Custom Deck Framing

Setting Deck Frame on an Angle

Many home owners prefer to have the decking installed on a 45° angle to the house, so that the lines create a more interesting pattern. Rather that set your decking on a 45° angle to the frame, the frame itself can be constructed on the 45° angle. This may seem more complicated, but there are far fewer joists than decking boards. Adjusting the frame saves time and simplifies the process.

Deck plan showing deck sub-structure with joists running at a 45 degree angle.

If you are using fastener clips, or any hidden fastening system, this is the only option for setting the decking on an angle to the house. The fasteners require a 90° angle between decking and frame, which can only be had if the framing is angled.

There is no requirement of code or construction that requires angled decking. The only reason to do it is aesthetic. Be sure you weigh the additional cost in time to set up the frame and materials, since 45° end cuts will create more waste. More posts may also be required to properly support the frame.

When setting the frame at an angle, joist hangers cannot be used to attach the joists to the ledger, due to the angle. The ledger in installed with a double thick support plate underneath (as described in our section on installing ledgers on stone or stucco walls) that the ends of the joists rest on top of. The mitered end is then fastened to the ledger.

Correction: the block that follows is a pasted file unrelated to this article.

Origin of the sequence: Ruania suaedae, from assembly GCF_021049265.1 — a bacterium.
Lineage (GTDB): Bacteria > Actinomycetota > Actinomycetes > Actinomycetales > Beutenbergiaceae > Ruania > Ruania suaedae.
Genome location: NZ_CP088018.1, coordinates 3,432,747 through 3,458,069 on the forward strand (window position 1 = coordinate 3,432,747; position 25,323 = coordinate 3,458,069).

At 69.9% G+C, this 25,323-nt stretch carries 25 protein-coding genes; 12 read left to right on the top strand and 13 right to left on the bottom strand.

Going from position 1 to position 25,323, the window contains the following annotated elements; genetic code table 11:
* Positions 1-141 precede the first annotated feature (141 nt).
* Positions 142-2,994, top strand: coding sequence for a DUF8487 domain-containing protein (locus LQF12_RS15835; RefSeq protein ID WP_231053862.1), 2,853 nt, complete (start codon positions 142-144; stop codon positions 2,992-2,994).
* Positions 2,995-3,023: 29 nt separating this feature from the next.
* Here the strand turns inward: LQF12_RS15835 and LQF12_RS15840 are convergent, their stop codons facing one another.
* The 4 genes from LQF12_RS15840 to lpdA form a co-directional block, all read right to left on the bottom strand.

Framing Around a Tree

Deck sub-structure framed around a tree.

Trees add shade and interest to decks and large trees are typically saved if they are healthy. You will need to build your frame to support the ends of the decking slightly cantilevered up against the tree. The frame should be left 4 to 6” from the tree for movement and growth. The decking can be cut to fit as close as 1” from the tree. Additional trim can be installed to cover this gap as well.

Deck sub-structure framed around a tree.

Free Standing Deck Frames

Free standing frames are built using similar techniques and framing patterns. Instead of a ledger board, the edge against the house is supported by a rim joist. Additional posts are used to compensate for the loss of stability represented by the lack of a ledger board.

Check your local building codes for any changes in construction. The regulation on free standing decks is often not as rigorous, since they do not affect the house. In areas of new construction, you may have to allow time for fill dirt to settle, or use a soil tamper to pack the earth prior to free standing construction.